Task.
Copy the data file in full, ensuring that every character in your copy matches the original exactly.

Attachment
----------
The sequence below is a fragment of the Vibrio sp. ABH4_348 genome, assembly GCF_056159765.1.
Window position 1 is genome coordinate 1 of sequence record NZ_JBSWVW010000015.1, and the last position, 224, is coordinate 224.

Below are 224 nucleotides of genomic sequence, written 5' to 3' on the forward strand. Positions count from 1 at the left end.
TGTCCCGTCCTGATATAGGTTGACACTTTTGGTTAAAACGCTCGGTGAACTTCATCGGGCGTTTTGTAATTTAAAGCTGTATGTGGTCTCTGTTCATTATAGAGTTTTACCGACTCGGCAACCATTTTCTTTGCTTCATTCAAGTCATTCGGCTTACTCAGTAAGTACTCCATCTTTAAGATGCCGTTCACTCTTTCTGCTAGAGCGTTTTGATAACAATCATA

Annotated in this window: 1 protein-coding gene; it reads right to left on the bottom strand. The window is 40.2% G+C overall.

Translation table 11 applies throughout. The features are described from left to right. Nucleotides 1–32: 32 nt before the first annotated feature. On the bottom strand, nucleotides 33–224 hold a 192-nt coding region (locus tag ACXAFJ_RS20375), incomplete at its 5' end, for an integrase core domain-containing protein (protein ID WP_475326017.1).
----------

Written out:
The sequence below is a fragment of the Vibrio sp. ABH4_348 genome, assembly GCF_056159765.1.
Window position 1 is genome coordinate 1 of sequence record NZ_JBSWVW010000015.1, and the last position, 224, is coordinate 224.

Below are 224 nucleotides of genomic sequence, written 5' to 3' on the forward strand. Positions count from 1 at the left end.
TGTCCCGTCCTGATATAGGTTGACACTTTTGGTTAAAACGCTCGGTGAACTTCATCGGGCGTTTTGTAATTTAAAGCTGTATGTGGTCTCTGTTCATTATAGAGTTTTACCGACTCGGCAACCATTTTCTTTGCTTCATTCAAGTCATTCGGCTTACTCAGTAAGTACTCCATCTTTAAGATGCCGTTCACTCTTTCTGCTAGAGCGTTTTGATAACAATCATA

Annotated in this window: 1 protein-coding gene; it reads right to left on the bottom strand. The window is 40.2% G+C overall.

Translation table 11 applies throughout. The features are described from left to right. Nucleotides 1–32: 32 nt before the first annotated feature. On the bottom strand, nucleotides 33–224 hold a 192-nt coding region (locus tag ACXAFJ_RS20375), incomplete at its 5' end, for an integrase core domain-containing protein (protein ID WP_475326017.1).